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  • Retireby40
    Retireby40 Posts: 772
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    edited 16 December 2020 at 10:02AM
    Your partner has a right to know. Simple as. 
    You have been blowing 15-20k as you said so yourself. Your gambling is out of control. And rather than be honest and face the music your doing the cowardly thing. 

    Probably deep down inside you dont want to give up gambling and be accountable to your partner. 

    Have you deleted all your betting apps and self excluded?

    Before anyone says I'm being harsh I'm not. Gambling addicts are liars and wont stop without proper help. I've seen families homes taken away from them and families completely destroyed because some pig headed gambler thought he could be the 1/1,000,000 who could beat it alone.

    Do the right thing. If it changes your relationship so be it. They have a right to know. Much better than in 10 years your gambling has become so out of control that its blatantly obvious (mood swings) and theres red letters coming asking why Bill's havent been paid. Wealthy people than you have got to this stage. Your no different.
  • Retireby40
    Retireby40 Posts: 772
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    edited 16 December 2020 at 12:34PM
    NBLondon said:
    Your partner has a right to know. Simple as. 
    Do they actually have a "right"?  If the gambling was being funded by savings and funds earned before partner was on the scene; why do they have a "right"?  If they have lost out, then there's an issue. There's no indication that the family have gone short, only that they could have had things financially better.  Which the OP clearly acknowledges.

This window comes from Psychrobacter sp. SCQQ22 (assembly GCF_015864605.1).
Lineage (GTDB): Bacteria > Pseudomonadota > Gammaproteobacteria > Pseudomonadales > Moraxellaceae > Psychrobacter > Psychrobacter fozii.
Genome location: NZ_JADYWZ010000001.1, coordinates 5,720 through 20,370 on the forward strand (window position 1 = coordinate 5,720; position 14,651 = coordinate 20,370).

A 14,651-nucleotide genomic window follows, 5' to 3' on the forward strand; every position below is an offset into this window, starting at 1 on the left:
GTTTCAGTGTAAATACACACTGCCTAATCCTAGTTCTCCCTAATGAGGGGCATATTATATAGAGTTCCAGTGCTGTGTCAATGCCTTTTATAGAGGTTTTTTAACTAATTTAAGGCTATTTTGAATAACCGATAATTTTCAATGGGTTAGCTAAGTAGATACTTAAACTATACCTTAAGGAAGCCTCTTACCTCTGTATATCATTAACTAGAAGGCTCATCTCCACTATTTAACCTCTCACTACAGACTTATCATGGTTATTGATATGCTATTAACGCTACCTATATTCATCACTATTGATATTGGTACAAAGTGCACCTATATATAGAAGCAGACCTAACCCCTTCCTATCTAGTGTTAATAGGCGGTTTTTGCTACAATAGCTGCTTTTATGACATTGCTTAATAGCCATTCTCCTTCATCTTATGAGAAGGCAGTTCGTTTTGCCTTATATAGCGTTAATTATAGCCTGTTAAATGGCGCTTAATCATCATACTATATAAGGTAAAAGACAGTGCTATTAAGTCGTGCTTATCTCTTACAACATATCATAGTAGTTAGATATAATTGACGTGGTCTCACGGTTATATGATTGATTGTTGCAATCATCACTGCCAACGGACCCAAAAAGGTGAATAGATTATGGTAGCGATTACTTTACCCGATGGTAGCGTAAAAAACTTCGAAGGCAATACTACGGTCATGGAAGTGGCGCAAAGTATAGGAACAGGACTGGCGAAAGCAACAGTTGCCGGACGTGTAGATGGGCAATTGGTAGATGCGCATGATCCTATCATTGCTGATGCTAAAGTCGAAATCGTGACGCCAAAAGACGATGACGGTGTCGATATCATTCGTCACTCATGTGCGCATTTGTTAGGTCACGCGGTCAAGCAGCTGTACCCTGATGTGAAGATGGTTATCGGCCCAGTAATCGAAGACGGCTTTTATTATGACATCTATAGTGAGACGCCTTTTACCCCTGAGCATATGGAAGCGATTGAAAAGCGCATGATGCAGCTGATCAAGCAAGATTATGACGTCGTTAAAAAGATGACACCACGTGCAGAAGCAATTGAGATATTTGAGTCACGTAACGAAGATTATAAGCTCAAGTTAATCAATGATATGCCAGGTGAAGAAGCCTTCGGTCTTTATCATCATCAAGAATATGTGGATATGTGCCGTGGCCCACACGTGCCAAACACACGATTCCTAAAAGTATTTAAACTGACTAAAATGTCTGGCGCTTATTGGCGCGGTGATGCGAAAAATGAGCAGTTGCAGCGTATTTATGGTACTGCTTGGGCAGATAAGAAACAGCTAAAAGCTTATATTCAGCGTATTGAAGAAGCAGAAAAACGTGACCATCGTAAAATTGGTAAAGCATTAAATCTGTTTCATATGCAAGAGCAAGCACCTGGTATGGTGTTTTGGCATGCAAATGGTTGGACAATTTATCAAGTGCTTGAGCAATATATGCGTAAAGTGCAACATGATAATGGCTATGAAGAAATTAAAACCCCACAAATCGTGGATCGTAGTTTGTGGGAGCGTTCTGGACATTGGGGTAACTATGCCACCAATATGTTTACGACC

As the OP obviously realises, discussing it at the start of this relationship might have meant the end of the relationship.  Bringing it up now has the same risk.   Being more positive, it might give the OP some extra support in keeping the control they have now got back.  

    You've (Retireby40)  apparently decided TwoUpTwoDown is going to relapse; I wish them all the best in not doing so.
    So you believe that his partner doesnt have a right to know that the man she is planning to spend her life with or a big part of it is gambling 15-20k (that was only 3 months ago). That their limits of gambling have reached that level? What is the next level? Getting loans for fund the addiction? Taking credit against the house.

    Gambling addiction only goes one way without help and support.

    It also has a huge impact on the relationship dynamic and the personality of the gambler. You cannot tell me that if the OP blows 3k of his own savings that he wont experience some form of anxiety or mood swings. This will undoubtedly be taken out on the partner and she will wonder why? So the OP basically doesnt want to risk his relationship because he doesnt want to come clean. That's the selfishness of a gambler. Putting what he can lose above and beyond anything.

    Unfortunately for me I have experienced a family member and gambling. Gambling heavy for 15 years doesnt go away in 3 months. 

  • NBLondon
    NBLondon Posts: 5,495
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    So you believe that his partner doesnt have a right to know that the man she is planning to spend her life with or a big part of it is gambling 15-20k (that was only 3 months ago).
    Didn't say that - I'm asking exactly what this "right" is and where it comes from?  What else does a partner have a "right" to know about someone - all their sexual fantasies, deepest fears, name of childhood imaginary friend...

    You appear to have decided on the basis of your family experience that the OP will inevitably follow the same pattern.  That's a negative approach.   Remind them where to get that extra help.   The partner may be able to help and support - that's a positive reason to tell them what's happening.